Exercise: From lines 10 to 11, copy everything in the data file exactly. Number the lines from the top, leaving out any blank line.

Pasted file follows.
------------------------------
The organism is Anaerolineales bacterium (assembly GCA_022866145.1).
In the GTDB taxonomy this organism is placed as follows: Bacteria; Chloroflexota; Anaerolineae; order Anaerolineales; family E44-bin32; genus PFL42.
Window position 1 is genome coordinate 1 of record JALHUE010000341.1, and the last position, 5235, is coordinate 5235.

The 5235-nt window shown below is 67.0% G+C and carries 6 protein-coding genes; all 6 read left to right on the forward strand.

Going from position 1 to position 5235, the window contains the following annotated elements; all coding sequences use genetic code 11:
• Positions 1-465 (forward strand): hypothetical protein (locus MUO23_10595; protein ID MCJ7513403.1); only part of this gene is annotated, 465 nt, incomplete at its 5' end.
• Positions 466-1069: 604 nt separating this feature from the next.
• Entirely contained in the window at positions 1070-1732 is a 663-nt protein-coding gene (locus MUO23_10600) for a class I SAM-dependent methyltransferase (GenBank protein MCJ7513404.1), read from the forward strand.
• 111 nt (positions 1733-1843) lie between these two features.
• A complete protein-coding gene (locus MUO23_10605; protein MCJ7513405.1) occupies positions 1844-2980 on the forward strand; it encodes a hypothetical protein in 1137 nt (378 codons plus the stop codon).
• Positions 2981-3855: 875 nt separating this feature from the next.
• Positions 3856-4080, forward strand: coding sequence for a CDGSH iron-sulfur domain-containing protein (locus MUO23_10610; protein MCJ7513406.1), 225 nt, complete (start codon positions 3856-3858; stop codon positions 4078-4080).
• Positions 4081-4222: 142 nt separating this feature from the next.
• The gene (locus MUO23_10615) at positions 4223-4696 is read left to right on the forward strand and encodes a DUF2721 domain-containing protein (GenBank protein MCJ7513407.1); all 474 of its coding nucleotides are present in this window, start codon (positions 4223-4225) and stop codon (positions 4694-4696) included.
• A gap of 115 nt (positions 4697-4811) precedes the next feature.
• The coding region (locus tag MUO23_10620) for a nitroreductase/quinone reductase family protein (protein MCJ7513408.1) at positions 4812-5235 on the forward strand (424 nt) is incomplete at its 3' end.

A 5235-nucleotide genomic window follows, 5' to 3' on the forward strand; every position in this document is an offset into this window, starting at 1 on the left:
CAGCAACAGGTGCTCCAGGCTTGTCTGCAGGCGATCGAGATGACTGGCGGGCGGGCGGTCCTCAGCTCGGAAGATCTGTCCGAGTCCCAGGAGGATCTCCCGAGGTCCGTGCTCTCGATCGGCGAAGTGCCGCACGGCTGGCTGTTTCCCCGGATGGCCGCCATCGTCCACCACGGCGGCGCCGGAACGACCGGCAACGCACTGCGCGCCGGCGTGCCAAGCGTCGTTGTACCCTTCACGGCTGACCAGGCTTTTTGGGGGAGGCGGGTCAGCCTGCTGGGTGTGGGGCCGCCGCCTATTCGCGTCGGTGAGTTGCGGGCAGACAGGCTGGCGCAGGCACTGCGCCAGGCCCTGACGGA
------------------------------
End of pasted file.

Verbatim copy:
• A complete protein-coding gene (locus MUO23_10605; protein MCJ7513405.1) occupies positions 1844-2980 on the forward strand; it encodes a hypothetical protein in 1137 nt (378 codons plus the stop codon).
• Positions 2981-3855: 875 nt separating this feature from the next.